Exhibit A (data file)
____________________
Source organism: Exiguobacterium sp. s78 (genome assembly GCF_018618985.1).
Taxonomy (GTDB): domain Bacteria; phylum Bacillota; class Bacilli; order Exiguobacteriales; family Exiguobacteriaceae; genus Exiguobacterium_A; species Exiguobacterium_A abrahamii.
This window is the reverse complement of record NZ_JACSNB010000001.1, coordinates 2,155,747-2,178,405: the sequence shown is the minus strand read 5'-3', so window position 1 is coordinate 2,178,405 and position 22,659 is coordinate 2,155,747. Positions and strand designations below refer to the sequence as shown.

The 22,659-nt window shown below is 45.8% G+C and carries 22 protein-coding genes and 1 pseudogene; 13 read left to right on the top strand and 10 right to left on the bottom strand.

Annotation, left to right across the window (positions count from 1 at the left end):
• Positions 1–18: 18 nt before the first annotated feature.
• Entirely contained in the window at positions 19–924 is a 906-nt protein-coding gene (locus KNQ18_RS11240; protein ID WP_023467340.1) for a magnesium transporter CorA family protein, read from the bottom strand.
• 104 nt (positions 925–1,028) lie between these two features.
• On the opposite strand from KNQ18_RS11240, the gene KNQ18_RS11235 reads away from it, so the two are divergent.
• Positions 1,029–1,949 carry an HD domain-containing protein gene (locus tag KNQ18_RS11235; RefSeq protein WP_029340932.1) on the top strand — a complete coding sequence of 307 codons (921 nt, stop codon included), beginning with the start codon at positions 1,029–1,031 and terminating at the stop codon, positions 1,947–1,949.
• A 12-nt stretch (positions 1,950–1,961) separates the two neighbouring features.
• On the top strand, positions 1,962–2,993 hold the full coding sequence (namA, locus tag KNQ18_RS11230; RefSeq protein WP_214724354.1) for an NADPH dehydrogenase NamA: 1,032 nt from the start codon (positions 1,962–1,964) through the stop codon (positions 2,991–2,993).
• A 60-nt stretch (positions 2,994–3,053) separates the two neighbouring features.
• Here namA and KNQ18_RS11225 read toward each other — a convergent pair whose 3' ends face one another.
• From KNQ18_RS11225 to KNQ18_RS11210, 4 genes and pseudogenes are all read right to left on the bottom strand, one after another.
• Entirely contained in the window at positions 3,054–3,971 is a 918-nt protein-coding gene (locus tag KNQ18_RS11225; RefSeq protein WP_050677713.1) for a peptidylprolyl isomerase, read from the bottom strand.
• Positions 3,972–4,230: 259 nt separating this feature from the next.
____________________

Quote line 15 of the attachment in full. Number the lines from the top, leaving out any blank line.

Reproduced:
• From KNQ18_RS11225 to KNQ18_RS11210, 4 genes and pseudogenes are all read right to left on the bottom strand, one after another.